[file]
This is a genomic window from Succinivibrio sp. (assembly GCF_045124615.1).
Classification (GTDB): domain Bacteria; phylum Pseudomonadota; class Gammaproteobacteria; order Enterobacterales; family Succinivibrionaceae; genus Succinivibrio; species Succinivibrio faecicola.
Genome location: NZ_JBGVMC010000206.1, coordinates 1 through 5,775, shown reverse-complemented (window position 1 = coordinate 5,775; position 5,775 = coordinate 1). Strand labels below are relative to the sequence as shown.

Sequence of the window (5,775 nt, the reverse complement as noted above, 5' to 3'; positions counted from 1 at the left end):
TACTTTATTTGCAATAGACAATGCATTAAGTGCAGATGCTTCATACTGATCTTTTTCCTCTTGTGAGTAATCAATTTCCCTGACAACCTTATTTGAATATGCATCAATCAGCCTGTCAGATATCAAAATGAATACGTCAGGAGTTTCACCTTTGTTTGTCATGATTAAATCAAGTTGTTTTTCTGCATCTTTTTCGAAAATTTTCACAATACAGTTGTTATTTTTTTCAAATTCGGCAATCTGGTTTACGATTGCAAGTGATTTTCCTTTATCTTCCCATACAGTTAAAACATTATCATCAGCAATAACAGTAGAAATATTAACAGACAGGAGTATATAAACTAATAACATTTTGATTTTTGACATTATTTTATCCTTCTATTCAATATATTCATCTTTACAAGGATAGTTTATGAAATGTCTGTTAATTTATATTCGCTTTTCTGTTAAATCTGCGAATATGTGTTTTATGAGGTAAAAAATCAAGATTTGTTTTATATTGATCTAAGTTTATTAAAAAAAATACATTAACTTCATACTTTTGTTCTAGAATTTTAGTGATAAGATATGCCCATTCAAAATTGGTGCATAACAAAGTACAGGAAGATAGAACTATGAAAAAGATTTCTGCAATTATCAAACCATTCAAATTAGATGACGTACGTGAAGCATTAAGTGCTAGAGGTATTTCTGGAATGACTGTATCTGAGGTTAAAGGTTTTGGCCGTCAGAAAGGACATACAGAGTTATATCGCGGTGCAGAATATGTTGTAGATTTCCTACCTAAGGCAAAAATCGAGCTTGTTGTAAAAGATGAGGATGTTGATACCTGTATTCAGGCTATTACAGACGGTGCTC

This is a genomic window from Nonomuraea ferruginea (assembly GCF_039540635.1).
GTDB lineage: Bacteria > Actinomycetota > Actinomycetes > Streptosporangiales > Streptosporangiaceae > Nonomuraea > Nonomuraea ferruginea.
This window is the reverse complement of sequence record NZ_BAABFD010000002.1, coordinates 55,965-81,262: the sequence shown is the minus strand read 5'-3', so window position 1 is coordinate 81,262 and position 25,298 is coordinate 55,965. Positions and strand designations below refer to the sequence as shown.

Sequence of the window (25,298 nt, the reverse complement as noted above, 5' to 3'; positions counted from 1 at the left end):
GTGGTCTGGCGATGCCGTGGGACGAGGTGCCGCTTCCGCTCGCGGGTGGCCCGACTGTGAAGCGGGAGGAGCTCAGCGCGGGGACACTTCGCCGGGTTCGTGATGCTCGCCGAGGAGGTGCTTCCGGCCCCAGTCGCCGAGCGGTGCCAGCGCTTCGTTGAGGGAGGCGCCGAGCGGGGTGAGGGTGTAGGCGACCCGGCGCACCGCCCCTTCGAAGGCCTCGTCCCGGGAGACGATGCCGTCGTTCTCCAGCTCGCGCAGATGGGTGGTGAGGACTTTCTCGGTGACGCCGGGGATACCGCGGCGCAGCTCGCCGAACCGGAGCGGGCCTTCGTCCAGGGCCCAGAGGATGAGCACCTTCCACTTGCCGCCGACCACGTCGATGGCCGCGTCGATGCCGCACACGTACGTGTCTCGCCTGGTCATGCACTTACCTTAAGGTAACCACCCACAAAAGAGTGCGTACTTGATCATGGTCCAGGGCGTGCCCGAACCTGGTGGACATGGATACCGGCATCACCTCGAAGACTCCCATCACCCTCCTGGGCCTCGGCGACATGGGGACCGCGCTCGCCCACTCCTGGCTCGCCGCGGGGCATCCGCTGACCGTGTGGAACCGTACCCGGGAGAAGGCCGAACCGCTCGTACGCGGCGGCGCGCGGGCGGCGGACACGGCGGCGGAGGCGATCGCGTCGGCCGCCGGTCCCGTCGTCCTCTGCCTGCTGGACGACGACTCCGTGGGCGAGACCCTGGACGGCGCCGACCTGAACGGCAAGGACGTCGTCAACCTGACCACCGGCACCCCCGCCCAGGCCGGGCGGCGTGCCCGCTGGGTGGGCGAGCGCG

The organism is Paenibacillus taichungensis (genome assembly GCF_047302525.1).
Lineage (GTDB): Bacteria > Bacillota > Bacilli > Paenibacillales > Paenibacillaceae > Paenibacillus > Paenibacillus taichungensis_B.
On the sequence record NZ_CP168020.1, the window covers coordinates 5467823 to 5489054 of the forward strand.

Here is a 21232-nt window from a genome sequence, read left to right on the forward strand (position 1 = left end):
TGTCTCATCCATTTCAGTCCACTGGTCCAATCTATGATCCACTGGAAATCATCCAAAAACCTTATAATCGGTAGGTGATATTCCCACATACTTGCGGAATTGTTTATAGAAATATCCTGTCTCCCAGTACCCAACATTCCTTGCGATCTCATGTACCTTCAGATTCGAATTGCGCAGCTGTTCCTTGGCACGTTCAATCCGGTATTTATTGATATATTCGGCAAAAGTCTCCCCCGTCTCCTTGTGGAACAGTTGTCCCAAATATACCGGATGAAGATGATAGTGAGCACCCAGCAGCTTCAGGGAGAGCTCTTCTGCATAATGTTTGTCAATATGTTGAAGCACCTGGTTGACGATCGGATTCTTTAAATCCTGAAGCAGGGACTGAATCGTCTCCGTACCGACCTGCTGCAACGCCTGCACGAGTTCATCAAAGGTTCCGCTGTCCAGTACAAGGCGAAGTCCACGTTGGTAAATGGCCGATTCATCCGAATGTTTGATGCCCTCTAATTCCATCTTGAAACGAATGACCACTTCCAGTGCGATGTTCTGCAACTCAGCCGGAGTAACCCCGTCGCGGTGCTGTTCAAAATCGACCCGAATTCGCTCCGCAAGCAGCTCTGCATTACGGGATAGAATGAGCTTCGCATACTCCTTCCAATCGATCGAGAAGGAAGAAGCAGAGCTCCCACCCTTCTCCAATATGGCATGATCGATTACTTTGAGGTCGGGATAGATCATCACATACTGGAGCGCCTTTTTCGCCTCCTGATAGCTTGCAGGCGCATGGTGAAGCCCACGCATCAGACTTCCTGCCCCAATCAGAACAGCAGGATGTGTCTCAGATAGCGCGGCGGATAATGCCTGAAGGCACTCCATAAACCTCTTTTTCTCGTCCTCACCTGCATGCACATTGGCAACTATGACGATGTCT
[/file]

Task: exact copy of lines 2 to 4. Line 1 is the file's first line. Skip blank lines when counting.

Classification (GTDB): domain Bacteria; phylum Pseudomonadota; class Gammaproteobacteria; order Enterobacterales; family Succinivibrionaceae; genus Succinivibrio; species Succinivibrio faecicola.
Genome location: NZ_JBGVMC010000206.1, coordinates 1 through 5,775, shown reverse-complemented (window position 1 = coordinate 5,775; position 5,775 = coordinate 1). Strand labels below are relative to the sequence as shown.

Sequence of the window (5,775 nt, the reverse complement as noted above, 5' to 3'; positions counted from 1 at the left end):